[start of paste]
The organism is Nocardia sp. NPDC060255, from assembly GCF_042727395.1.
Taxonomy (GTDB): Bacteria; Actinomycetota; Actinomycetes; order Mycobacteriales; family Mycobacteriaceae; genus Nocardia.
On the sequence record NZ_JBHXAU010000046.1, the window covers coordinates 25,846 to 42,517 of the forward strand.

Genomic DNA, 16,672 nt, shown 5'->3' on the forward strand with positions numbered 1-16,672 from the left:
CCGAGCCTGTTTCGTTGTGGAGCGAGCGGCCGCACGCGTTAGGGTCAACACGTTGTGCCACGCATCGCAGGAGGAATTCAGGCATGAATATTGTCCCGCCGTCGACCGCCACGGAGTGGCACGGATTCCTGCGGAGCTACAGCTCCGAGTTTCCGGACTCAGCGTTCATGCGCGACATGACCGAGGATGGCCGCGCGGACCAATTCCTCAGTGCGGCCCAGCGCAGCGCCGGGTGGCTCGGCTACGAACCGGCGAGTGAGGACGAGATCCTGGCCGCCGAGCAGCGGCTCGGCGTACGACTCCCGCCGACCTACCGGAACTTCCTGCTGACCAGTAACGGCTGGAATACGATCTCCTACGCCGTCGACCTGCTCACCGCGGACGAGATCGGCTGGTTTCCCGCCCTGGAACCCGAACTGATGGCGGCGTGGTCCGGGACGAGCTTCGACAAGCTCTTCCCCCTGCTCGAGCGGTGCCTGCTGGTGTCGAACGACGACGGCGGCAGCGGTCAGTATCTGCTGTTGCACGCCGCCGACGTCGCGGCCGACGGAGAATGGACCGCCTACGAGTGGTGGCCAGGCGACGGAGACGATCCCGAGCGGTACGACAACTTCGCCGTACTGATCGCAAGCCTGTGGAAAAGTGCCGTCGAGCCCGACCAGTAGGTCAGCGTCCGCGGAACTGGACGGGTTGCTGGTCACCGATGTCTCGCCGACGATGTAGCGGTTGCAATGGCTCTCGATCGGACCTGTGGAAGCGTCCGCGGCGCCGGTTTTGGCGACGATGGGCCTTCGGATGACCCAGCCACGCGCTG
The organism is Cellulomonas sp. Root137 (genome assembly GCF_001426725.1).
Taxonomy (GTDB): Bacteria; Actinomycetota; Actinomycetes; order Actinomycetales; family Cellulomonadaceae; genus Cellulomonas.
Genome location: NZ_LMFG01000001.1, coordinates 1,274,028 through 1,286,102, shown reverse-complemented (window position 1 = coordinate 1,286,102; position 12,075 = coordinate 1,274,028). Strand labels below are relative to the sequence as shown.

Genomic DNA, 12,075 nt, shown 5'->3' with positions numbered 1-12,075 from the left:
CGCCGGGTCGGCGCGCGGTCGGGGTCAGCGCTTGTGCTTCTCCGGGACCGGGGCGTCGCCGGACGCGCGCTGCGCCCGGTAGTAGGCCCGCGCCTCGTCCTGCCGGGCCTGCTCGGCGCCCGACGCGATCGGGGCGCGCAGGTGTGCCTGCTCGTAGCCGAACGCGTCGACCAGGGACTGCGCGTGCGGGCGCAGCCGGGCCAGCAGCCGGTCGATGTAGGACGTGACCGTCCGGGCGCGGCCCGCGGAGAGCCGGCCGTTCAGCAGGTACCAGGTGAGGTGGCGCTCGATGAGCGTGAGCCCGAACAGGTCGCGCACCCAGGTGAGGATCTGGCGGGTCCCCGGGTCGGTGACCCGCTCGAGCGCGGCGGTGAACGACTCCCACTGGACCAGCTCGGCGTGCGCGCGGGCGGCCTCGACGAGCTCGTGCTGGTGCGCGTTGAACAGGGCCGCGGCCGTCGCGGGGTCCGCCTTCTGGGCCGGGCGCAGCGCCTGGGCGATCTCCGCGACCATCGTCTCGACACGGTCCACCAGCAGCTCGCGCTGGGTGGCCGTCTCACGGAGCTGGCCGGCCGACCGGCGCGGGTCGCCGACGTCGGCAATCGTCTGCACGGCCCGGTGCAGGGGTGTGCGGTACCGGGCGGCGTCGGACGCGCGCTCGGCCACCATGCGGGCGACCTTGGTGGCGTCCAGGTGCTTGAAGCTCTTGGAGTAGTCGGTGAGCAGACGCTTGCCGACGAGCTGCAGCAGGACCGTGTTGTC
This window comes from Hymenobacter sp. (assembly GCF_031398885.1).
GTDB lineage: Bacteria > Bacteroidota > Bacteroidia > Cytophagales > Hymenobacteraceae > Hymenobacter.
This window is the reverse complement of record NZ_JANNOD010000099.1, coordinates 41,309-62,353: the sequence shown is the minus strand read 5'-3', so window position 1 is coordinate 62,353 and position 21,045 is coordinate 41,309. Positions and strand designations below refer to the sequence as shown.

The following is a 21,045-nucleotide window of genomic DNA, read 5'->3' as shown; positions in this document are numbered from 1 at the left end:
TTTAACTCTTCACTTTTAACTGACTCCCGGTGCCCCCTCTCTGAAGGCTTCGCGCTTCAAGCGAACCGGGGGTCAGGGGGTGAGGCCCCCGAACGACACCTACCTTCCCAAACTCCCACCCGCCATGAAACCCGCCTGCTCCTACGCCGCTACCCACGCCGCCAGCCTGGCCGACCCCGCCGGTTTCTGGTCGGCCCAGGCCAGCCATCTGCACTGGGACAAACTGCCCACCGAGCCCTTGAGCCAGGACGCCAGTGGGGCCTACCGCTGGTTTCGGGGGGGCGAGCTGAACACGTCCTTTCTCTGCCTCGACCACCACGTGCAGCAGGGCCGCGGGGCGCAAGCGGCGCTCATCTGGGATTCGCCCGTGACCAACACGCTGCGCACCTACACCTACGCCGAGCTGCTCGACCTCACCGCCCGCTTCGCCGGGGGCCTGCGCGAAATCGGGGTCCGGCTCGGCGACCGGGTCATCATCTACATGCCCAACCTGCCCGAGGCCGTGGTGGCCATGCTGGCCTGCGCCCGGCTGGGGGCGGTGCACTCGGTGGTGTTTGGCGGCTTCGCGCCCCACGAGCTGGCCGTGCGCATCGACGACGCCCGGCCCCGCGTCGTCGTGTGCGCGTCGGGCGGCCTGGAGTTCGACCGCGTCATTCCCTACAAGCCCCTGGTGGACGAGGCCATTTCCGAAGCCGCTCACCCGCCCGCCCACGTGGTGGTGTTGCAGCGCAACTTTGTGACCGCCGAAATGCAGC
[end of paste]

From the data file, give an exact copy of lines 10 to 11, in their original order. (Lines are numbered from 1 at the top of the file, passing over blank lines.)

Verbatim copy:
CGCCGGGTCGGCGCGCGGTCGGGGTCAGCGCTTGTGCTTCTCCGGGACCGGGGCGTCGCCGGACGCGCGCTGCGCCCGGTAGTAGGCCCGCGCCTCGTCCTGCCGGGCCTGCTCGGCGCCCGACGCGATCGGGGCGCGCAGGTGTGCCTGCTCGTAGCCGAACGCGTCGACCAGGGACTGCGCGTGCGGGCGCAGCCGGGCCAGCAGCCGGTCGATGTAGGACGTGACCGTCCGGGCGCGGCCCGCGGAGAGCCGGCCGTTCAGCAGGTACCAGGTGAGGTGGCGCTCGATGAGCGTGAGCCCGAACAGGTCGCGCACCCAGGTGAGGATCTGGCGGGTCCCCGGGTCGGTGACCCGCTCGAGCGCGGCGGTGAACGACTCCCACTGGACCAGCTCGGCGTGCGCGCGGGCGGCCTCGACGAGCTCGTGCTGGTGCGCGTTGAACAGGGCCGCGGCCGTCGCGGGGTCCGCCTTCTGGGCCGGGCGCAGCGCCTGGGCGATCTCCGCGACCATCGTCTCGACACGGTCCACCAGCAGCTCGCGCTGGGTGGCCGTCTCACGGAGCTGGCCGGCCGACCGGCGCGGGTCGCCGACGTCGGCAATCGTCTGCACGGCCCGGTGCAGGGGTGTGCGGTACCGGGCGGCGTCGGACGCGCGCTCGGCCACCATGCGGGCGACCTTGGTGGCGTCCAGGTGCTTGAAGCTCTTGGAGTAGTCGGTGAGCAGACGCTTGCCGACGAGCTGCAGCAGGACCGTGTTGTC
This window comes from Hymenobacter sp. (assembly GCF_031398885.1).